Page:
In your article, you discuss the various policies of fee exemption for maternal care in 11 countries in Africa. What was your objective and what has been your strategy to collect information?
The article is based on a study we conducted in preparation for the meeting of the CoP financial access in Bamako in November 2011. The workshop focused on the exemption policy for maternal care. We did this preparatory work to give participants an overview of what is currently being done in various Anglophone and Francophone countries in terms of maternal health exemptions. The comparison of 11 countries in terms of coverage of care packages and financial mechanisms chosen by the countries has been a good starting point for the exchanges.
To gather the information, we first developed a grid (with one part focusing on the package of care covered by the policy and another part on the financing modalities) which we have tested in Burkina Faso. Once the grid was validated, we sent it to the 11 countries, more in particular to the person or department in charge of monitoring the exemption policy. In general, technicians of the Ministry of Health and/or the Ministry of Finance have completed the form. We sometimes used on-site researchers to validate or complete the form when some data were incomplete. We then tried to find the similarities and differences between countries.
What are the main findings of your analysis?
First, there is a wide variation in terms of covered services or types of cost covered by maternal health exemption policies. The minimum strategy, everywhere, was to make caesarian sections free, but the variations around this minimum are obviously important too: complications or not, normal births or not, post-abortion care or not, etc. The justification for a particular covered package in terms of health benefits or in terms of reduction of catastrophic expenditure is rarely made explicit in the formulation of a policy. Governments have not always allowed technicians the opportunity to make estimates and analyze the cost-effectiveness of a particular option. Certain policies have been decided very quickly by the president in the context of an electoral campaign, which did not exactly facilitate their implementation.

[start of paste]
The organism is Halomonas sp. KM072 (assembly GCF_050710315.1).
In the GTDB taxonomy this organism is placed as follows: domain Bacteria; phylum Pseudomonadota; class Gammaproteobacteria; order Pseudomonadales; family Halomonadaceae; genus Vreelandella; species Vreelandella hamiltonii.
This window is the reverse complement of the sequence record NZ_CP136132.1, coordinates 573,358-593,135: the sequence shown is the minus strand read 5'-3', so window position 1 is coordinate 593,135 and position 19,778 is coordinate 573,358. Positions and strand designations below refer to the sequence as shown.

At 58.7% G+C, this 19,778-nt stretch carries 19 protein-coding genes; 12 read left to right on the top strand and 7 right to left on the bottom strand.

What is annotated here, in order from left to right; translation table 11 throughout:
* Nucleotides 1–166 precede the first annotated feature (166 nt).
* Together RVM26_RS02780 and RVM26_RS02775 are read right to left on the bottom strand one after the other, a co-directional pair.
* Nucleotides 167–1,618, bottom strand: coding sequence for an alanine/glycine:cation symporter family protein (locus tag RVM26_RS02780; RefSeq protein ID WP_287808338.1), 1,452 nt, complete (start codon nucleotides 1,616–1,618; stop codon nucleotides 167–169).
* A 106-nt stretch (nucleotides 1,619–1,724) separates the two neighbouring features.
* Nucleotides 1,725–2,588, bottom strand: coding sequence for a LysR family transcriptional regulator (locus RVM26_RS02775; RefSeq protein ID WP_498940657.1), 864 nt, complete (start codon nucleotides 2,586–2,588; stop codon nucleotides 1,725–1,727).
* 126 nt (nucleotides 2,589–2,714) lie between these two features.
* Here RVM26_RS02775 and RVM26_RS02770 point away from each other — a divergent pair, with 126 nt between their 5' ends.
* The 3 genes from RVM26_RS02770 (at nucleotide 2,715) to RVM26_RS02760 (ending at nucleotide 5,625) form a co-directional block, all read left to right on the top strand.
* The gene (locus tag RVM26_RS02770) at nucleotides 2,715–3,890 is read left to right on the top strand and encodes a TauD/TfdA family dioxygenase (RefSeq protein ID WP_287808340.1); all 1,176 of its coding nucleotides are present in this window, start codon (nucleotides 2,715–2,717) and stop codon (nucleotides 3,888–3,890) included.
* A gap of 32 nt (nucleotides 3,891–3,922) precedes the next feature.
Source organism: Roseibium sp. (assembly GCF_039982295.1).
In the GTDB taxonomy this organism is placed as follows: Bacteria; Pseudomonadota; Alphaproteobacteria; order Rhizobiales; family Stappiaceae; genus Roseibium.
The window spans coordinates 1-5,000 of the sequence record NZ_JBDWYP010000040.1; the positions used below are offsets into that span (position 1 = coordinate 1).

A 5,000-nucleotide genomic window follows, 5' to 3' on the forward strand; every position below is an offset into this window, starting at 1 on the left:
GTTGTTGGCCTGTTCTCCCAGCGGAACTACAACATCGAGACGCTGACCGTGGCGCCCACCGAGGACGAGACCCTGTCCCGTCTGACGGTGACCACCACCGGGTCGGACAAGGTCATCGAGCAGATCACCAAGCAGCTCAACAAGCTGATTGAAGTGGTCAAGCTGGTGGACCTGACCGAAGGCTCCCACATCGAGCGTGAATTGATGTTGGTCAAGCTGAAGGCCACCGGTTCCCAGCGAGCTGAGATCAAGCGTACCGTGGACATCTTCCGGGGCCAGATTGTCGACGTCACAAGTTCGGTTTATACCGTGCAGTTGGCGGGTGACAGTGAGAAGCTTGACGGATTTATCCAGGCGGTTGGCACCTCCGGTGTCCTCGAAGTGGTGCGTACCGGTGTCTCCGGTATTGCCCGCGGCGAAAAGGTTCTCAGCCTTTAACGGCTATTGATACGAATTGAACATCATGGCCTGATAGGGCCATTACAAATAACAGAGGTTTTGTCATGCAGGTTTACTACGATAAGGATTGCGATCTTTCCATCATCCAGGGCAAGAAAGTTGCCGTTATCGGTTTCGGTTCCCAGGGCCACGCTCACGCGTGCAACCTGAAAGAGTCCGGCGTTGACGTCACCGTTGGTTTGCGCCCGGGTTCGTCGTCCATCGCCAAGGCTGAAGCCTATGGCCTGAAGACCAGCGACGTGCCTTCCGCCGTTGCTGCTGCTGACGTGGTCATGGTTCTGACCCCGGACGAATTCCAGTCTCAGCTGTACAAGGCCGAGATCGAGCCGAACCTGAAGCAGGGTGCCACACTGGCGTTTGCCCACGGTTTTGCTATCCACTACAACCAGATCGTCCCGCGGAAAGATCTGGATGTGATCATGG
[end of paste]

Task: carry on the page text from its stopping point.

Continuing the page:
Second, fee exemptions for maternal care are not the only targeted initiative to reduce financial barriers. Recent years have seen the blossoming of a number of initiatives to reduce the financial burden of certain population groups (pregnant women, children, elderly, poor, …) or patients with a certain disease (HIV, malaria, tuberculosis, …). This becomes very complex for caregivers to navigate, to know which paper to fill out in order to claim such free care. These initiatives, most of the time managed separately by different departments at the central level, are a burden to the hospital or district (specific monitoring tools, different reimbursement mechanisms, …). Some people will be doubly covered, like a child under five years old suffering from malaria, as many countries have programs for children under five as well as for malaria. But a 15 year old boy who is the victim of a traffic accident with his motorcycle in town will be far less lucky, as he doesn’t fit any category… but he needs surgery and this costs a lot… As for a forty year old woman who suffers from obstetric fistula following a difficult delivery, idem. The reply to her will be that it’s not on the list of emergency obstetric interventions.